Closing Difficult Wounds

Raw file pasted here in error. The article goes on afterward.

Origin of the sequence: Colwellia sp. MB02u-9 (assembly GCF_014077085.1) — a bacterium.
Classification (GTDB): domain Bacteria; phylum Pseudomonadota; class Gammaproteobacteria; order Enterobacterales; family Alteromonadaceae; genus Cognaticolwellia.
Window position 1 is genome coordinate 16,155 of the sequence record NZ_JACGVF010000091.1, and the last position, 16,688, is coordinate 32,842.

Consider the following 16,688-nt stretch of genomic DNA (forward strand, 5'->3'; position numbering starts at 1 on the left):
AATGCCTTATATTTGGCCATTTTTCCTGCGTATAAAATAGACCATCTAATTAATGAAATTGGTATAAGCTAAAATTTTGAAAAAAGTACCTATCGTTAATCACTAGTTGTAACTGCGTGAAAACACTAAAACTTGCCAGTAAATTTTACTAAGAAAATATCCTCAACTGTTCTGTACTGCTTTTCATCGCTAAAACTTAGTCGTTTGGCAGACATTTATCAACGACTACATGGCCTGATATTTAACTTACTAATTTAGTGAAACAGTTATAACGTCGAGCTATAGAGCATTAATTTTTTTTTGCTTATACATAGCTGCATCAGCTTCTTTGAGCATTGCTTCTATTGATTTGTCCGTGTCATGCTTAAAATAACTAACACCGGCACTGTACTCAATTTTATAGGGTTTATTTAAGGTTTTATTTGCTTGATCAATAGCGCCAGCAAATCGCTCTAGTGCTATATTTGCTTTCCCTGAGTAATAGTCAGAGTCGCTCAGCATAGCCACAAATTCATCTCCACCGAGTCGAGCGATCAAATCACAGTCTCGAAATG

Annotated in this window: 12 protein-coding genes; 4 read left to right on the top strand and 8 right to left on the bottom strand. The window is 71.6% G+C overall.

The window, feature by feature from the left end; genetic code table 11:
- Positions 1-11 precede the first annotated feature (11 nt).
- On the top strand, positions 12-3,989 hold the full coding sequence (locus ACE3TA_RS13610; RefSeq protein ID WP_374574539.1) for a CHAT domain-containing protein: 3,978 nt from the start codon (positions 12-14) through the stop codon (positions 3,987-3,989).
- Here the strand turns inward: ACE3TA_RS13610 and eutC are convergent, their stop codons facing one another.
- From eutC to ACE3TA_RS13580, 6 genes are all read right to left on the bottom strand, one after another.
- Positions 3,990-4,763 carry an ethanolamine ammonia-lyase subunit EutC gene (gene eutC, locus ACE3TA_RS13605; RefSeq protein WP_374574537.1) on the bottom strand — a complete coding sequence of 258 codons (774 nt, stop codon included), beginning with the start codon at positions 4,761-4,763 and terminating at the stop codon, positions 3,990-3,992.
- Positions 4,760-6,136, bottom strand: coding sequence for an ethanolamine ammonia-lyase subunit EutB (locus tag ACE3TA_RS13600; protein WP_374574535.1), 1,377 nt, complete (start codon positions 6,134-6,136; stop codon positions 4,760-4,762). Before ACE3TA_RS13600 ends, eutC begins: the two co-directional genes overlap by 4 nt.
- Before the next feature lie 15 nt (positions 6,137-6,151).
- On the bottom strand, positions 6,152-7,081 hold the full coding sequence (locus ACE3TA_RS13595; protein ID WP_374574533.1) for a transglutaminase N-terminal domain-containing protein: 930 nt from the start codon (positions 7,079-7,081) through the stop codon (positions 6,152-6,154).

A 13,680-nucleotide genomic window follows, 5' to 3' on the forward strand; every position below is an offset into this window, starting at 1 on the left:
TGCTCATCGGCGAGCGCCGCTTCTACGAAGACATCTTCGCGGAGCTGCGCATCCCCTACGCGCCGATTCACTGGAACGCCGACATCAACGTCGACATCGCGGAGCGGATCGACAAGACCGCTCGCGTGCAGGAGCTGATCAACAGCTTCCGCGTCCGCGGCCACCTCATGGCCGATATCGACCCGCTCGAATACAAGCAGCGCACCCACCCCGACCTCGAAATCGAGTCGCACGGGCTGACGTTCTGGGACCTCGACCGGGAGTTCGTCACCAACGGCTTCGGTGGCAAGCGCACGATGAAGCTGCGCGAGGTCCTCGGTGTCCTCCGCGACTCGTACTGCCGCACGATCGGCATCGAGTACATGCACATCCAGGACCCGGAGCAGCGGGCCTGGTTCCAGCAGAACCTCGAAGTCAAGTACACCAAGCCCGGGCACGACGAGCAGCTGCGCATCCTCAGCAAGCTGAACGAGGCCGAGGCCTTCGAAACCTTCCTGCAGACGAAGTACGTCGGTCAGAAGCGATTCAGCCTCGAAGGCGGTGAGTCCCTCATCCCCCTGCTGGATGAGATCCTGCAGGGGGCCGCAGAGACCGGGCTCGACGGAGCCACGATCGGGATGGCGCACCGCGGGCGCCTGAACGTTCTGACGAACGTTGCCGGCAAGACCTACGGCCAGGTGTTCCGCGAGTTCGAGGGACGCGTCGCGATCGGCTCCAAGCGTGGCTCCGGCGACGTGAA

Non-healing skin ulcerations of the lower extremities affect millions of people in the United States and impose tremendous medical, psychosocial and financial impact. These wounds may be secondary to a myriad of etiologies including pressure, metabolic, trauma, venous, arterial etiologies and diabetic neuropathy.1 The Wound Healing Society defines chronic ulcerations as wounds that have “failed to proceed through an orderly and timely process to produce anatomic and functional integrity, or proceeded through the repair process without establishing a sustained anatomic and functional result.”2 This prolonged and sometimes interrupted healing process affects the patient’s quality of life due to impaired mobility and substantial loss of productivity, and is a significant management challenge to healthcare professionals.3 The relapsing course may also be reflected in the astounding economic burden that chronic ulcerations have placed upon healthcare. The attributable cost for the treatment of chronic ulcerations has been conservatively estimated at $3.6 billion dollars per year.4 Medicare expenditures for lower-extremity ulcer patients were, on average, three times higher than expenditures for Medicare patients in general.5 In addition, a lack of immediate attention to these wounds can often serve as a prelude to serious health problems due to associated infections that may lead to amputations or induce life-threatening situations.1,6 Wound repair is an orchestra of highly integrated cellular and biochemical responses to injury.7 Certain pathophysiologic and metabolic conditions can alter this normal course of events, leading to delayed or impaired healing that may result in chronic, non-healing wounds.7,8 Integrating technological advances with our understanding of the complex cellular and biochemical mechanisms of wound healing has led to the development of various advanced wound healing modalities such as hyperbaric oxygen, topical growth factors, bioengineered skin and tissue equivalents, and negative pressure wound therapy (NPWT).7,9-13 What Studies Have Suggested About Using NPWT Negative pressure wound therapy (see “What You Should Know About NPWT” below) can often be both a catalyst to secondary wound healing and a bridge between debridement and definitive closure.24 The optimal subatmospheric pressure for wound healing, as shown in animal models, appears to be approximately 125 mmHg, utilizing an alternating pressure cycle of five minutes of suction followed by two minutes of no suction.29 Although the exact mechanism of the action of NPWT on wound healing is not clear, studies suggest that applying subatmospheric pressure may optimize blood flow, decrease local tissue edema, remove excessive fluid and pro-inflammatory exudates, facilitate the removal of bacteria from the wound, and promote a moist wound healing environment.24,29,30 In addition, researchers have noted the application of subatmospheric pressure helps increase the rate of cell division, angiogenesis, local elaboration of growth factors and subsequent formation of granulation tissue.22,24,29-31 In a simulated NPWT application on a computer wound model, Saxena, et. al., studied the effects of negative pressure-induced material deformations.32 They compared the morphology of deformation of the computerized wound model with histologic sections of wounds treated with NPWT. They demonstrated that most elements stretched by subatmospheric pressure experience deformations of 5 to 20 percent strain, which are similar to in vitro strain levels shown to promote cellular proliferation.32 Furthermore, they noted that the deformation illustrated by the computer wound model was similar in morphology to the surface undulations observed in histologic cross-sections of the wounds.32 Chen, et. al., examined the effects of NPWT on the microcirculation of full thickness wounds in rabbit ears and postulated that NPWT stimulates angiogenesis by promoting capillary blood flow velocity, increasing capillary caliber and blood volume, and stimulating endothelial proliferation.